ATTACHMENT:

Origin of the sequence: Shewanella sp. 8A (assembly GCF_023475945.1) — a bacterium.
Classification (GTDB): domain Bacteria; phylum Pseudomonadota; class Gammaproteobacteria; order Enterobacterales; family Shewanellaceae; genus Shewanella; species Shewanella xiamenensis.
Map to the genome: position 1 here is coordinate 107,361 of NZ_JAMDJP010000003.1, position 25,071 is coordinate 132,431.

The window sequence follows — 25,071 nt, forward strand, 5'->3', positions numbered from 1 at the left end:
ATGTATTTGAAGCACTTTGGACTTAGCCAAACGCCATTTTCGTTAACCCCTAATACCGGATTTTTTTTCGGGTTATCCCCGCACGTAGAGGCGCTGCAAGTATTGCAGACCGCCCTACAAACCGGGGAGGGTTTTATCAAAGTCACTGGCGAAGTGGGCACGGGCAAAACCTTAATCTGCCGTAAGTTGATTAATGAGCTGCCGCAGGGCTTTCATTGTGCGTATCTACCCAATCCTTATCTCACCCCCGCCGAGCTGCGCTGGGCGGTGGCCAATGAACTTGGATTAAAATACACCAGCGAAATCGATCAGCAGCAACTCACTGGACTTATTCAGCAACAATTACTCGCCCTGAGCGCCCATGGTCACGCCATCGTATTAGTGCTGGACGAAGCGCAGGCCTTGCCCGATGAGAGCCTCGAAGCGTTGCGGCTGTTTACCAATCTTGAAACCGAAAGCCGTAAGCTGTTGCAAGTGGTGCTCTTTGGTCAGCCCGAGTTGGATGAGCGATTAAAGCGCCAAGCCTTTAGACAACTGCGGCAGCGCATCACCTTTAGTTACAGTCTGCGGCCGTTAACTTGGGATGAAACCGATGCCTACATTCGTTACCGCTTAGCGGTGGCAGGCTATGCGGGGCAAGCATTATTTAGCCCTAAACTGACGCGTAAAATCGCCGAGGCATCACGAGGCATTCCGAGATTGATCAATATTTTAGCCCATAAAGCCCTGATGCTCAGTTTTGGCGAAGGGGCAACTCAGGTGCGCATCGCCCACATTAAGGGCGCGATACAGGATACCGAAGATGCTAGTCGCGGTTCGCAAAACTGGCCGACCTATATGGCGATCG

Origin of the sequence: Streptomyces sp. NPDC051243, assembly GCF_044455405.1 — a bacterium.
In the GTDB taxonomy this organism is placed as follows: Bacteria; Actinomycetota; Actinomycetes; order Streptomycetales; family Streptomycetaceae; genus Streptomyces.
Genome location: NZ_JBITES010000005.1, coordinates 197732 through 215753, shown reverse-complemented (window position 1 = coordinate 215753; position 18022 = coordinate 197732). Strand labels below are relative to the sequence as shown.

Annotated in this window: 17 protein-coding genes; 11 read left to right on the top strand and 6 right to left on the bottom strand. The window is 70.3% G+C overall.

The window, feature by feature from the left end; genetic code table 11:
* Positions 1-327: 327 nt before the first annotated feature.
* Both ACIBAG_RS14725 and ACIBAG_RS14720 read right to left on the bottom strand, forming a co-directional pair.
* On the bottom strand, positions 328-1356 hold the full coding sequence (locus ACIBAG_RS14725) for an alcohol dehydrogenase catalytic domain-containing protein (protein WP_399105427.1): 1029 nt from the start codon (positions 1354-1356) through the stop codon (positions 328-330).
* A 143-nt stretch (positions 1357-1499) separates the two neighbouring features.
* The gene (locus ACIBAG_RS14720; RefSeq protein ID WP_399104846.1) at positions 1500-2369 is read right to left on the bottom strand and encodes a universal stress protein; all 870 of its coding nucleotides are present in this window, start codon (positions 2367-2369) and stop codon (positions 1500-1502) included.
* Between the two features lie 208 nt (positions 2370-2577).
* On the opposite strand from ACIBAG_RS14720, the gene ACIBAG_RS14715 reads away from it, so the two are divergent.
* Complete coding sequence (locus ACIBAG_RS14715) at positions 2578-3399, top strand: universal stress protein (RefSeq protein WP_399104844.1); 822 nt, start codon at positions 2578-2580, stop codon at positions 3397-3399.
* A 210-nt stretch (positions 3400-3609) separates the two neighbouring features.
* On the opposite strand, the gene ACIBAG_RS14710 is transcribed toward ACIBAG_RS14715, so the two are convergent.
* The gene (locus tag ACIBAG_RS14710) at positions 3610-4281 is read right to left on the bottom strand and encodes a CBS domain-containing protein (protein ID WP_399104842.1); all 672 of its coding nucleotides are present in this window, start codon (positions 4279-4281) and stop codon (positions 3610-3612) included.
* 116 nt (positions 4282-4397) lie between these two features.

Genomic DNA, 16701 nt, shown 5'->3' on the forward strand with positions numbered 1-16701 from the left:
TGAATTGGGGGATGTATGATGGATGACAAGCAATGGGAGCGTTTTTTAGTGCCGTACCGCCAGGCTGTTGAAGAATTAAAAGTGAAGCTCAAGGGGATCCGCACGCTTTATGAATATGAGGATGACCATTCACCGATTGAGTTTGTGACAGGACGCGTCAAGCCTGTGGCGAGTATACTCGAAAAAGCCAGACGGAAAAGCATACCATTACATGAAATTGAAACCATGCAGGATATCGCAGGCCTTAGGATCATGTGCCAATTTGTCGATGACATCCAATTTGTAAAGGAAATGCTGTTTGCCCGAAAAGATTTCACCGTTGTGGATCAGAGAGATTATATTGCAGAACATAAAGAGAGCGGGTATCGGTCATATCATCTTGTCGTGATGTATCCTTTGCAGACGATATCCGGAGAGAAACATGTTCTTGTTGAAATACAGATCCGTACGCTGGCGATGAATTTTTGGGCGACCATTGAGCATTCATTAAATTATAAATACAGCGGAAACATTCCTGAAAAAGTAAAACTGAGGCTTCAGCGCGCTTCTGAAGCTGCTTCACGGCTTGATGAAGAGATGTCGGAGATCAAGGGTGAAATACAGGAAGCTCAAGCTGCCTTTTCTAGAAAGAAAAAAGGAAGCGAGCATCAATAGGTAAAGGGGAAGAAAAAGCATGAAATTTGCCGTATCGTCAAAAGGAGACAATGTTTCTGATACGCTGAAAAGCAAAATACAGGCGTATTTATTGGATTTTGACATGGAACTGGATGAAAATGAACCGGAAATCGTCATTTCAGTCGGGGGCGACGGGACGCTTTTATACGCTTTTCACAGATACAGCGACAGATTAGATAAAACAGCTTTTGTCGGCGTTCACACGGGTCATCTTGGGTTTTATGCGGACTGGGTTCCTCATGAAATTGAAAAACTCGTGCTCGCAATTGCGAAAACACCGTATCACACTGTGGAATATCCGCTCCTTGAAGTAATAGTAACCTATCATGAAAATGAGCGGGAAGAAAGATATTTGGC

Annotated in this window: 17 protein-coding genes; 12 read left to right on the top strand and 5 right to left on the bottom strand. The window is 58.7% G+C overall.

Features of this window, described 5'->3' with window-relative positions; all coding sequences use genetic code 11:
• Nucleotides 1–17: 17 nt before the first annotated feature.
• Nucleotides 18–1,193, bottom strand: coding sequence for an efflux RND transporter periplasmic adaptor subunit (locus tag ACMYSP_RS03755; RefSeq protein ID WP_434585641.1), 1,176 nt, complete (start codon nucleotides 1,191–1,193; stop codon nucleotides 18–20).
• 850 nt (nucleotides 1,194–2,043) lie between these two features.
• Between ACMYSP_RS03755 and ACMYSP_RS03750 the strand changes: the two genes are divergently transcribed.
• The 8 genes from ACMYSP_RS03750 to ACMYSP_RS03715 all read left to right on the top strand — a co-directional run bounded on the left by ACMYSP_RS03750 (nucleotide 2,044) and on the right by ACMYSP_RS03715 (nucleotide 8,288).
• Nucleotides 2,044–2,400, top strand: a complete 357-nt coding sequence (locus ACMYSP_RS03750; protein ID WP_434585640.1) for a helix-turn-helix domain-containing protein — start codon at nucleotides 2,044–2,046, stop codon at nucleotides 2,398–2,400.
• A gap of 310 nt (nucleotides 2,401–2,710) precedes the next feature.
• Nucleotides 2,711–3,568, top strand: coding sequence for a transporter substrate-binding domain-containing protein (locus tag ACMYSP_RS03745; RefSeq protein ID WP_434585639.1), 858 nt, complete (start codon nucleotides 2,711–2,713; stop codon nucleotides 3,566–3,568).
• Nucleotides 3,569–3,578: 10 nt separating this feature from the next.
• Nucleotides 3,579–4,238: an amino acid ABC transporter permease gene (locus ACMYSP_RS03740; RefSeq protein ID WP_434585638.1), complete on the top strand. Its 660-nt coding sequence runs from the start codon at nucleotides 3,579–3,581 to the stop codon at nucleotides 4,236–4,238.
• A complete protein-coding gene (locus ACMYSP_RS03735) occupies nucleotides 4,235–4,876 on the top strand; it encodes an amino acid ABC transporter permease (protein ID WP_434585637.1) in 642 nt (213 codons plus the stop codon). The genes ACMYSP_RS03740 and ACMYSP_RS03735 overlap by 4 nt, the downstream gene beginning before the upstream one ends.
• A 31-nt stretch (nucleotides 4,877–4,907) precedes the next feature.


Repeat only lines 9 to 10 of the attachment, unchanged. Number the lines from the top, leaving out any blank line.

Annotated in this window: 17 protein-coding genes; 11 read left to right on the top strand and 6 right to left on the bottom strand. The window is 70.3% G+C overall.

The window, feature by feature from the left end; genetic code table 11: